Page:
The media is awash with reports about a recent shark attack in Cape Cod. On Sunday evening, after watching footage on the local news of an 18-foot great white swimming around at the beach closest to our house, my wife decided that she wanted to discuss water photography.
Specifically, she wanted to discuss any future plans that I might have to (in her words) "dress up like a seal and swim around among the sharks." We have had this discussion before. Actually we have it pretty much every time she sees video of a great white shark a couple miles from our house on TV. It doesn't matter whether it's the local news or the Discovery Channel, a 6-foot shark or 20-foot beast.
In hopes of ending our talks as soon as possible, I break into a series of well-rehearsed statistics, "facts" about sharks -- some half-truths, and a few outright lies. "No one has been killed by a shark in Massachusetts since 1936," I say, or something like, "Sharks eat 800-pound seals, not swimmers," "The only sharks around here are little blue sharks," "I'm more worried about being bitten by a lobster than a shark," and my favorite, "I don't think the sharks like breaking waves."
She's far too smart to buy any of my crap, but she usually gives up soon after realizing she isn't getting anywhere. So far this approach has helped me avoid dealing with the recent fact that there are now huge great white sharks feeding in our local waters, and spending so much time swimming around taking photos for the rates surf magazines pay might not make a lot of sense.
On Sunday, more than usual, I wanted no part of our discussion. I remember mentioning that the media was "shark crazy" and asked if we could table our chat because the ocean had been flat for two months, Monday's forecast was for continued flatness, and without waves, both surfers and water photographers were fairly safe.
As it turns out, Monday wasn't completely flat. There were bumpy knee-to-waist-high waves, which were not worth changing any plans for, but they would have made for a fun day at the beach.
Or so Christopher Myers thought. Myers, a Denver man, found himself bodysurfing with his teenage son at an offshore sandbar at Ballston Beach in Truro, Mass., Monday afternoon, and several eyewitnesses reported seeing a large fin appear between the two men and thrash to one side. One of the men went underwater, and when the commotion was over, both men were seen swimming quickly to shore, yelling for help. There are no lifeguards at Ballston Beach, but the beachgoers, including a surgeon, administered first aid until the rescue squad arrived.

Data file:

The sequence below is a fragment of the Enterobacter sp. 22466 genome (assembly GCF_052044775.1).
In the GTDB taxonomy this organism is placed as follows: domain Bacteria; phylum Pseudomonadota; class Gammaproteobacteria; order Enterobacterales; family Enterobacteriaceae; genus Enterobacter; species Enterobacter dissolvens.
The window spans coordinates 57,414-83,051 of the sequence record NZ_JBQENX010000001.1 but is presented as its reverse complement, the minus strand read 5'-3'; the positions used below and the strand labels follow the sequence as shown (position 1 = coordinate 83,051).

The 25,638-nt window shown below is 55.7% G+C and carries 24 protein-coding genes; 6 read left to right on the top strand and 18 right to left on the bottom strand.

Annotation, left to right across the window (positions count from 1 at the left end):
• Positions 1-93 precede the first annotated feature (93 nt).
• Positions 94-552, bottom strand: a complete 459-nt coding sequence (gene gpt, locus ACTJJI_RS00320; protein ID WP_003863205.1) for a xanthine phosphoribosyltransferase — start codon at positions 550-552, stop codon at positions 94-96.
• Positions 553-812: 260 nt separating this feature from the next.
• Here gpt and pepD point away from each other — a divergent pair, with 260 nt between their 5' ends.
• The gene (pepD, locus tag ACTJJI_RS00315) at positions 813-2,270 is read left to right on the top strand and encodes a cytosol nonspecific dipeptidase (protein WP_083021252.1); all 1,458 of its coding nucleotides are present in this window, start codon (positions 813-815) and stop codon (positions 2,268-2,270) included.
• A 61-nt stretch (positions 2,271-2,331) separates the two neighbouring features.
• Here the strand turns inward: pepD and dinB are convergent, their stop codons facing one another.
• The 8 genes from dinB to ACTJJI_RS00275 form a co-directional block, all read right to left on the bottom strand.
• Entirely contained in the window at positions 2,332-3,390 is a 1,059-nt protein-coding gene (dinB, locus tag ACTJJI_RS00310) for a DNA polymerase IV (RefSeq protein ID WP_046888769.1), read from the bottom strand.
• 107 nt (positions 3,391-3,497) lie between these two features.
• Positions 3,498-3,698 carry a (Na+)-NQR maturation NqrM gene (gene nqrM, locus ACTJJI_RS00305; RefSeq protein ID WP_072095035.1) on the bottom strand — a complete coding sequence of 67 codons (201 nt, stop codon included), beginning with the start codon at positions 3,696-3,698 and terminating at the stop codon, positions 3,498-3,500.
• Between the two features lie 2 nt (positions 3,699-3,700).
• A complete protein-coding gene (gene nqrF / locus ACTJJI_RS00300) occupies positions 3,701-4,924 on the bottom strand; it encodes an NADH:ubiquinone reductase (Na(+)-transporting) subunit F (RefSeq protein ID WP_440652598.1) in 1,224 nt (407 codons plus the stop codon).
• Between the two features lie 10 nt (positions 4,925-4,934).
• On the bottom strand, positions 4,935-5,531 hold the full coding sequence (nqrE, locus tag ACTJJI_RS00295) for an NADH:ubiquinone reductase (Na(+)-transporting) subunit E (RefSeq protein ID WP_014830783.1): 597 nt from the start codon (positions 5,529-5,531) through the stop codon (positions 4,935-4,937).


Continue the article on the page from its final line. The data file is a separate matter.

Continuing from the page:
Initial reports seemed to downplay the incident, but Myers' injuries, first described as a bite on an ankle, were said to be much more significant, according to an eyewitness I spoke with. Officials have since stated that he is not expected to lose a limb, but received 47 stitches and bites to both lower legs. He is being treated at Mass General Hospital in Boston, and has requested that the hospital release no further information about his condition.
Massachusetts Division of Marine Fisheries senior scientist Greg Skomal stated on Tuesday that although he has not examined or spoken with Myers, he is 90 percent certain that the injuries were consistent with an attack from a great white.
In lieu of the requisite photo of shark warning signs at Ballston Beach or photos of the swarm of satellite news crews, these are a couple water shots of my friends surfing very close to where Myers was attacked.
The surf zone on Cape Cod is a 25-mile stretch of shifting sandbars. It requires constant monitoring of the sand or really good luck in order to score. For the past year, some of the best bars have been right around the area where the attack occurred. While little is known about Myers, he probably doesn't feel too lucky that he found such a great sandbar.
If it was, in fact, a great white that attacked him, and he is on the mend in Boston recounting the tale with his son, he may not feel particularly lucky, but he is a very fortunate individual.
My very intelligent wife has yet to say, "I told you so," but it's safe to say that this year's hurricane season photos will include a few more land angles than the past.